# 2021-05-05

## 01:42

• There is apparently a theory of algebraic cobordism.

## Padmavathi Srinivasan, UGA NT Seminar

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Reference: Padmavathi Srinivasan, UGA NT Seminar.

• If $$r$$ is the rank and $$g$$ is the genus for $$X$$ a nice curve over $${\mathbf{Q}}$$ with good reduction at $$p$$,

• Want to find rational points.
• If $$r<g$$ (?) then Chabauty-Coleman applies.
• This talk: $$r=g$$, allows finding a basis for $${\mathbf{Q}}_p$$ valued functions on $$J({\mathbf{Q}})$$. (see Jacobian).

• Height pairing has to do with rational points on Jacobian.
• Trying to compute canonical heights.
• See global height vs local height
• See Weil height machine
• Can compute heights as intersection numbers on a regular model.

• See Abel-Jacobi map

• Try to realize rational points as the zero locus of p-adic analytic functions.

• Recent work: quadratic Chabauty used to find all rational points on the infamously cursed modular curve $$X_S(13)$$. See cursed curve.

• Looking for explanations through Arakelov theory instead of p-adic Hodge theory.

• See Mordell-Weil rank

• See Néron-Severi of the Jacobian.

• Get height functions where local heights $$h_p$$ can be computed by iterated Coleman integrals.

• There is a canonical height machine for abelian varieties.

• Need a curvature form in $$\Omega^1(X) \otimes H^1_\mathrm{dR}(X)$$.
• Get one height for each choice of idele class character
• Symmetric line bundles: $$\mathcal{L}\cong [1]^* \mathcal{L}$$.

• Zhang defines a metric on a line bundle, which gives a way to measure the size of elements in each fiber.

• It’s a locally bounded continuous function \begin{align*}\nu: \mathcal{L}^{\times}\coloneqq{ \operatorname{Tot} }( \mathcal{L} ) \setminus\left\{{0}\right\}\to {\mathbf{R}}\end{align*} with $$\nu( \alpha \mathbf{v}) = v_p(\alpha) + \nu(\mathbf{v})$$ for $$\alpha\in \mkern 1.5mu\overline{\mkern-1.5mu{\mathbf{Q}}_p\mkern-1.5mu}\mkern 1.5mu^{\times}, \mathbf{v} \in \mathcal{L}^{\times}$$.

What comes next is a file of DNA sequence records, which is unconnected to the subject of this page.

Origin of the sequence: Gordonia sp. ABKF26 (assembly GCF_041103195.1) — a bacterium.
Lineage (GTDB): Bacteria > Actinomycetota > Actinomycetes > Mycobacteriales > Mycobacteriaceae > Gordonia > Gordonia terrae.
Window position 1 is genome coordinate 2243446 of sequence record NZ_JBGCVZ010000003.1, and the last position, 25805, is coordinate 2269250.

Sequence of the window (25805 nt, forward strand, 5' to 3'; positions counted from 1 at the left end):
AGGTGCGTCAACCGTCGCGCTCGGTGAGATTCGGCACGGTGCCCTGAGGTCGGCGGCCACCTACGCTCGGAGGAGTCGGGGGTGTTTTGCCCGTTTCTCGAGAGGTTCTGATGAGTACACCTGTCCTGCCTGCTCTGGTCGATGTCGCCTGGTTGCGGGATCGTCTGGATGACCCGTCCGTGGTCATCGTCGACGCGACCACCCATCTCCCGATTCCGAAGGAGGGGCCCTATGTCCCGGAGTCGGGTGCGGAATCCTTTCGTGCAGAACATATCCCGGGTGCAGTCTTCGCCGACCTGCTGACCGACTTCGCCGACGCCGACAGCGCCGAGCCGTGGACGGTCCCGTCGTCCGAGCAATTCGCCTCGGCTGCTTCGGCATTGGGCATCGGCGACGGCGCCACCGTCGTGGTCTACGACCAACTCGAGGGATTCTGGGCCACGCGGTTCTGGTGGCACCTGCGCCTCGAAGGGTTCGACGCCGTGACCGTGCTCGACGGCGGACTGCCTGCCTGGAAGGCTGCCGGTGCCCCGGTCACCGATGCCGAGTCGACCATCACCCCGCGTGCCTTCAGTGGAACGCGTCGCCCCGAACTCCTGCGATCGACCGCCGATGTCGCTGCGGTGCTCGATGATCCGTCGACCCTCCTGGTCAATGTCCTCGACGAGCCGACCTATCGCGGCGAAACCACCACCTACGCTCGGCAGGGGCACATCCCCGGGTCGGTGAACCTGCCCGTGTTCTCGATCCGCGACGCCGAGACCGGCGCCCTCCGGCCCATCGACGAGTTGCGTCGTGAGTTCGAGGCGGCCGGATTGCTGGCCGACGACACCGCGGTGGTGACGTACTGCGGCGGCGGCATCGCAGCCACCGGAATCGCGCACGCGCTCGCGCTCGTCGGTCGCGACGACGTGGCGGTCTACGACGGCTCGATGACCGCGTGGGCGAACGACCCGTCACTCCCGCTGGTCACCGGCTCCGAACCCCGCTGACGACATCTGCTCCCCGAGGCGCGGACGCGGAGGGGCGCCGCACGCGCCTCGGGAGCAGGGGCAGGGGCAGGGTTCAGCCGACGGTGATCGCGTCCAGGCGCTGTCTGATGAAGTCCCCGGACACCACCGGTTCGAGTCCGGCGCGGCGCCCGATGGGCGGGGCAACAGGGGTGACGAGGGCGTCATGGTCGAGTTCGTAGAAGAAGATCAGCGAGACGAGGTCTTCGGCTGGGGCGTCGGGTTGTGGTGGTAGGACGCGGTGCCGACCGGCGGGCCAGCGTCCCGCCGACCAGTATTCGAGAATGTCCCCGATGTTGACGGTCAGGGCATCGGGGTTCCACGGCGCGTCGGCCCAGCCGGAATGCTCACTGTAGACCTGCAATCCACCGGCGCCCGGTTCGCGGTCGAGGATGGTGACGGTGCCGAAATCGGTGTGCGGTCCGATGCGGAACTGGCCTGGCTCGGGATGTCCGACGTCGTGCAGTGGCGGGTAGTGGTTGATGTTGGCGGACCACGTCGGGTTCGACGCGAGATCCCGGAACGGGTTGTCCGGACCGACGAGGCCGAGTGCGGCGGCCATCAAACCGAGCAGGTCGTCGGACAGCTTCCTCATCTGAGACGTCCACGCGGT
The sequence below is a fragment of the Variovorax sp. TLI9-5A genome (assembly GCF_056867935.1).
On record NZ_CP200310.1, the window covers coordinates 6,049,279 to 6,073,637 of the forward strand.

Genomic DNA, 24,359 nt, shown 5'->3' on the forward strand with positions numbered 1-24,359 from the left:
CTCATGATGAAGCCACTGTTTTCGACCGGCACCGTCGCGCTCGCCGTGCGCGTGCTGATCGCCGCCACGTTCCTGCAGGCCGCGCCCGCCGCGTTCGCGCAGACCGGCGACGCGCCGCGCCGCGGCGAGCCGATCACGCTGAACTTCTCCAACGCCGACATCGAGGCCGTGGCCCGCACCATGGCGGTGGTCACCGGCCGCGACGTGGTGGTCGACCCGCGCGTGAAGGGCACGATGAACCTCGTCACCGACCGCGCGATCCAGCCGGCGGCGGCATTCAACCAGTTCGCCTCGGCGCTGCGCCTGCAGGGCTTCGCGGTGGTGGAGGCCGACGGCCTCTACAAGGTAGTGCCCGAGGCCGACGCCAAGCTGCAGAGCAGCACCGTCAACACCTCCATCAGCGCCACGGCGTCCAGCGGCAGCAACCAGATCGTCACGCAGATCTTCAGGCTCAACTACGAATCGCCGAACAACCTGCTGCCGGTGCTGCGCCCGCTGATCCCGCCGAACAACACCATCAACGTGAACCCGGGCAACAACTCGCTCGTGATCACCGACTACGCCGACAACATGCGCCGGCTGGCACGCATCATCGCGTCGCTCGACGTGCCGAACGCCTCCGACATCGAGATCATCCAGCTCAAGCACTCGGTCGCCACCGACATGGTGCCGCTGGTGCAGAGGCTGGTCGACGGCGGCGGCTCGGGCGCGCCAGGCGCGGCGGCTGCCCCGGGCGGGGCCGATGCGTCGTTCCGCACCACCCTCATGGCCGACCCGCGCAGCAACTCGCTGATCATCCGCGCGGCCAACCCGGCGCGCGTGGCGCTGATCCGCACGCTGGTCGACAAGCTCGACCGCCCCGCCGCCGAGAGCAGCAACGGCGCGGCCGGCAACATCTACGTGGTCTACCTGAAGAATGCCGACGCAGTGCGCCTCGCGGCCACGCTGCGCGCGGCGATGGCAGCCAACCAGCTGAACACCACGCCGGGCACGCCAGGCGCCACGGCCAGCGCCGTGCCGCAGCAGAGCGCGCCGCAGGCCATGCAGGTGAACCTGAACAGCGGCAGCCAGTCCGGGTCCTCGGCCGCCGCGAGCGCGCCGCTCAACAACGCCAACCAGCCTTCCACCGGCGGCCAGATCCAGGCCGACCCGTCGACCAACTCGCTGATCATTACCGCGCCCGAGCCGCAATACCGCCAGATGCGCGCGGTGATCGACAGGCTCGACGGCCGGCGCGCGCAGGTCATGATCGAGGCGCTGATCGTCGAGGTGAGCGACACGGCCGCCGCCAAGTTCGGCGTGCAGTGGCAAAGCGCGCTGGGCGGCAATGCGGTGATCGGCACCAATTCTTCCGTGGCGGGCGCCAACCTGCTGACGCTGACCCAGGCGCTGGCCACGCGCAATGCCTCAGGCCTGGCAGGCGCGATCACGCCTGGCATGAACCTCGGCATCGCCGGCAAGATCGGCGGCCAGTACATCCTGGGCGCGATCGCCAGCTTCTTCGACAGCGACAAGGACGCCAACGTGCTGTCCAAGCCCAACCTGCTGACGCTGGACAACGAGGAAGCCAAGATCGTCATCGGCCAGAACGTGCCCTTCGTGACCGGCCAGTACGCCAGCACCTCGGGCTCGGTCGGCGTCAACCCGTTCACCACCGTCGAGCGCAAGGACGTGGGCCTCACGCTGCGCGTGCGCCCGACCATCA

• Here continuous is in the (locally) analytic topology, since we’re over $${\mathbf{Q}}_p$$.
• Can do all of the usual stuff carrying the additional data of the metric: tensor powers, pullbacks, etc.
• General technique: when you have an integral model: take closures!

• Picking an integral model allows measuring sizes of sections.
• See valuations, used to define admissible metrics.

• Admissible metrics on $${\mathcal{O}}_X$$ factor through the reduction graph

• See semistable model of a curve $$X_{/{ {\mathbf{Q}}_p }}$$.
• Adelic metric: a collection of metrics for almost every place.

• Associated height function: for $$x\in X({\mathbf{Q}})$$, pick a section not vanishing at $$x$$ and sum all contributions: $$x\mapsto \sum_{p \in {\operatorname{Places}}} v_p (s(x))$$.
• Rigidified bundles: remember a point in the fiber.

• For each place, there is a canonical metric which makes certain isomorphisms into isometries in a Banach space

• Apply Banach fixed-point theorem to the self-map $$A \xrightarrow{[2]} A$$.
• Curvature form $$\mathop{\mathrm{Curv}}(\mathcal{L}_v)$$ is sent to the first Chern class $$c_1(\mathcal{L}_v )$$ under cup product in de Rham cohomology.

• To get a canonical metric for all line bundles, it suffices to canonically metrize the Poincare bundle. Every line bundle on $$A$$ is a pullback of it.

• Any two metrics with the same curvature differ by $$\int \omega$$ for some $$\omega$$.